Incentivizing vs Limiting
September 29, 2010 5 Comments
As I see things, when designing games, systems, or anything that involves human interaction and choice, you are always trying to get certain outcomes or results. With games and MMOs in particular, we usually like to have options on how to go about doing various tasks we want to do, and we want to be successful at it. Lately, it seems I’ve been having a lot of conversations about how to get players to act as desired after. In WAR, this is healers who DPS, or Tanks who DPS, or players who solo queue for scenarios, or ignore other players who need help. But this activity happens in all games, it was the Dirge/Troub in EQ2 who wanted to do more dps and neglect their debuffs. In WoW it (perceived) to be Shamans and Paladins who wanted to DPS instead of heal. Sometimes the games change to accommodate these other desired playstyles, making all paths viable, other times, games cut divergent players off by hard-limiting possibilities. Of the two choices, I always prefer the former.
As a player who loves freedom and choice in his games, I never like to see absolutes dictated to its players. Oddly enough, most Westerner’s are the same. It’s why open-ended, non-linear games like the Fallout, Fable, and others along the same line are being released more commonly from game-studios based in the Americas and Europe, while linear Final Fantasy and other JRPGs continue to come out of the East (and anyone who play FFXIII knows it went even further that way). I dislike artificial zone walls and invisible barriers around ledges, I want to stand on the edge of the stone bridge in Kadrin Valley’s Iceheart BO, and know if I take another step, I’ll plummet to my death. It defies the logic of the situation, breaks immersion, and detracts from the virtual world as a whole.
Similarly, I don’t like to see what a player can and cannot due dictated in absolutes based on some current status. It’s part of why I dislike the stance mechanics for Shadow Warriors and Marauders so much, and also why I dislike the shield/two-hander requirements you see on tanks. These are all forms of limiting game design, where instead of creating a situation that the player would seek to optimize and use the best tool for their situation, they are left with less choice. I prefer the route of incentivization.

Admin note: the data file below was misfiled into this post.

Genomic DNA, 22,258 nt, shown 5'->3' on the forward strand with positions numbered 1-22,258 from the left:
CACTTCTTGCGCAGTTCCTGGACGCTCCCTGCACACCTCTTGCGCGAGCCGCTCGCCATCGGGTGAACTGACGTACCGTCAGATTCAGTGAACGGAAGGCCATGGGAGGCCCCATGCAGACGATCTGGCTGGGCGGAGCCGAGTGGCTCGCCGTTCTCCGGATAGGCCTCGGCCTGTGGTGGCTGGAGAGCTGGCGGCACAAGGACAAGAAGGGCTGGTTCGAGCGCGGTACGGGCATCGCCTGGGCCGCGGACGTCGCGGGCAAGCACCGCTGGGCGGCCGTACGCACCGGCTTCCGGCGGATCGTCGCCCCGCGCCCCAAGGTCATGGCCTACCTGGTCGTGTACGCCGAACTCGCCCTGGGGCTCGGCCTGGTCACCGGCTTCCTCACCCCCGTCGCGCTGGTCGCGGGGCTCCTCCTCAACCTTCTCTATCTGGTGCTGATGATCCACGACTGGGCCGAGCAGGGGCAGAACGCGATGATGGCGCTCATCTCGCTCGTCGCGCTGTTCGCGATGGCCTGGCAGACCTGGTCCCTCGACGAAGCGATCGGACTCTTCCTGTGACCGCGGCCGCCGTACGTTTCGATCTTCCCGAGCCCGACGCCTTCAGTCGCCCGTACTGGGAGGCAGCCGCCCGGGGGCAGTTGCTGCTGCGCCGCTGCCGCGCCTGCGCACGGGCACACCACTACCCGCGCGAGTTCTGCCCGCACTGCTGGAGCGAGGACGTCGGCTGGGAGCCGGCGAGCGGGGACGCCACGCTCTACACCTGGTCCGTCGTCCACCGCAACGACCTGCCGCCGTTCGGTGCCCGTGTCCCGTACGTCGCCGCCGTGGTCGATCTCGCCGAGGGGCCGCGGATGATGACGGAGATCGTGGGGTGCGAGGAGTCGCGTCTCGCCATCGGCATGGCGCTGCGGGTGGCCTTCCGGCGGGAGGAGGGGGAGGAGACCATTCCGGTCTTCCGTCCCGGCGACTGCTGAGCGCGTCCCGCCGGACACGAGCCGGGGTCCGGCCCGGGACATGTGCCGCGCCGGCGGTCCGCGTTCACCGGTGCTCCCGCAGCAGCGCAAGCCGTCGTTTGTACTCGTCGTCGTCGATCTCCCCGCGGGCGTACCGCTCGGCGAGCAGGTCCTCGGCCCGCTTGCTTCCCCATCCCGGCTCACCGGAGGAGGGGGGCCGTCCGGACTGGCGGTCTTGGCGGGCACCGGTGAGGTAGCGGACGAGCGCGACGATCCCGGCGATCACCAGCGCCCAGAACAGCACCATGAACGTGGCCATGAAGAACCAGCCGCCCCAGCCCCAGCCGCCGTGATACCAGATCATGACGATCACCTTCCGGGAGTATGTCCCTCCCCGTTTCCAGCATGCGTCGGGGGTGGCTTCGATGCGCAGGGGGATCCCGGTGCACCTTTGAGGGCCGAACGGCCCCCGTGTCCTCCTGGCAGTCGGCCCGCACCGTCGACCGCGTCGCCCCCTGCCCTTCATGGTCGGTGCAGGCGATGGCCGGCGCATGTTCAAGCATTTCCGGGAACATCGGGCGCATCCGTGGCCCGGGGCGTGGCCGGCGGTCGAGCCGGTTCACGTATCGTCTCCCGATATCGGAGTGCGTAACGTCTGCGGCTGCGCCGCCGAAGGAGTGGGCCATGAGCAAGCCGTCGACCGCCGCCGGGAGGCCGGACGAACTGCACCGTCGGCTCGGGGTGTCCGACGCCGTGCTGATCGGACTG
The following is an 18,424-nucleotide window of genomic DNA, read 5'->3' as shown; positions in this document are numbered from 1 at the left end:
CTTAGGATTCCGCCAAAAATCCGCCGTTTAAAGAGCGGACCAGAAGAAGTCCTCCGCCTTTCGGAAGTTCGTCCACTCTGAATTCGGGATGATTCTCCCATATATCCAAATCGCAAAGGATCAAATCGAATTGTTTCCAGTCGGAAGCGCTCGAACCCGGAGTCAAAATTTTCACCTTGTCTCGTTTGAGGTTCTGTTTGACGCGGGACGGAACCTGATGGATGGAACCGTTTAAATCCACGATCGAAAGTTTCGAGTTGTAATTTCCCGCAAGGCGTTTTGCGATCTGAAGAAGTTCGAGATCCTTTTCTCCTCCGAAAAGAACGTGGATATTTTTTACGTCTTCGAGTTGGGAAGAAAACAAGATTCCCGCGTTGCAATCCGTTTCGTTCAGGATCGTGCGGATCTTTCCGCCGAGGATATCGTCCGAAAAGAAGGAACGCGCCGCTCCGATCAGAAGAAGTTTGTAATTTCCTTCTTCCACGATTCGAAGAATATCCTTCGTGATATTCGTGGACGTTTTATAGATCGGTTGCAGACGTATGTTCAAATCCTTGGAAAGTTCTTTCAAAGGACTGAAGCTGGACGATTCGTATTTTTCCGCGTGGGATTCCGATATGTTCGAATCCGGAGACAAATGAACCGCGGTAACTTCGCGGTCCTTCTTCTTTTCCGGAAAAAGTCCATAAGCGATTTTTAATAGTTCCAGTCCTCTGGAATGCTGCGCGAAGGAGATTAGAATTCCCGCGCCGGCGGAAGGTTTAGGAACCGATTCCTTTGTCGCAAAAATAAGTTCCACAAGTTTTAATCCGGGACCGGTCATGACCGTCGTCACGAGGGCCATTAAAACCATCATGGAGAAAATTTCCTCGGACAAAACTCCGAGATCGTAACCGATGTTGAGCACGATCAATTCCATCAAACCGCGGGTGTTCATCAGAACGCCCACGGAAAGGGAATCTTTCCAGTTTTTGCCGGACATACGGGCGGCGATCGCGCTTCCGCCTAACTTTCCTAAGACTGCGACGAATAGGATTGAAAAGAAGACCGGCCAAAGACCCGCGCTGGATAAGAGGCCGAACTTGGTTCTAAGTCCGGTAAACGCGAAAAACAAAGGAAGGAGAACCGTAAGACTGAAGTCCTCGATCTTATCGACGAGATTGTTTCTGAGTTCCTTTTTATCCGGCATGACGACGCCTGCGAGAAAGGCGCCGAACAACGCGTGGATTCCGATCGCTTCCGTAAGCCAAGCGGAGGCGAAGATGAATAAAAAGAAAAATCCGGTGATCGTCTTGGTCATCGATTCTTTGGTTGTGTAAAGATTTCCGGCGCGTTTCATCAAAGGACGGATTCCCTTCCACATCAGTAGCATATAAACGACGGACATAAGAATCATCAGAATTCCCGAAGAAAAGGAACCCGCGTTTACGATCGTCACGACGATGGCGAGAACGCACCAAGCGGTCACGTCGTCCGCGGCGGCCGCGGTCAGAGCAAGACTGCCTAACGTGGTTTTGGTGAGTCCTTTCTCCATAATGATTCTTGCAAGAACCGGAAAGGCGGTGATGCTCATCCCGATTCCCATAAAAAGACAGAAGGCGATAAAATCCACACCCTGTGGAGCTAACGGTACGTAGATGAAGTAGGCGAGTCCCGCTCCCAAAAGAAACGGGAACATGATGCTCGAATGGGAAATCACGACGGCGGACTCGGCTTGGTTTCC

For instance, Shadow Warriors have three stances, one based on long-range shooting, one on mid-range shooting, and another on melee abilities. In stead of creating hard limitations that don’t seem to make sense based on the needs of the career, create adjustments to each of the stances to make the player want to use them for different situations. When I want to shoot someone from far away, I want to make sure they keep their distance, so why not give a chance to proc a snare in the stance? When I’m using my mid range stance, I want to be able to stay mobile and quick, so why not give me reduced CC times and a speed increase? When I’m using my melee stance, I want to be able to take a hit and not melt when something looks at me cross. Oddly enough, this is the stance in-game that has come the closest to providing a proper incentive to be used, if more of the stances were to follow the pattern of Assault, there would be a lot more freedom in choice and variability in play.
I don’t mean to come off as railing on about Shadow Warriors in particular, it’s just a good example of the design philosophy, and I’m very familiar with the situation. You could look at Iron Breakers and have the same realization. They have a number of abilities that require two-handers, Cave-in is the most often lauded foul ability, but the Blackguard Spiteful Slam ability is just as guilty. The first requires a two-hander the second requires block (thus a shield), instead of creating abilities that ONLY function based on a certain item used, why not scale it to be more favorable to that item instead? So, instead of the knockdown on Spiteful Slam scaling with hate, cause the damage to scale, and knockdown to last 3 seconds if a shield is equipped, or the full 5 seconds if not.
Changes like the above create variability in the career, without denying a class of a useful skill. It also gives players something to really think about when they decide how to play their class. Do I want to use my two-hander and be far more open to damage and more of a drain on my group, but be able to really take someone out of the fight for a good while, or do I wear my shield, giving my healers more time to focus on the rest of my team, but be less of an asset in controlling the enemy? The reverse of the situation could be just as well determined to be the better set of choices to make, but the key is that nothing is artificially denied to a player, and that instead, they have to make earnest decisions about how they want to play.
The more decisions a player needs to make, the better off a game will become, as it will lead to less predictability and repetition. The idea is very similar to that of those often presented in sandbox v. themepark discussions. Increasing freedom gives the players more control, but potentially more difficulty. Limiting options makes things easier, but takes away from the players decision-making process.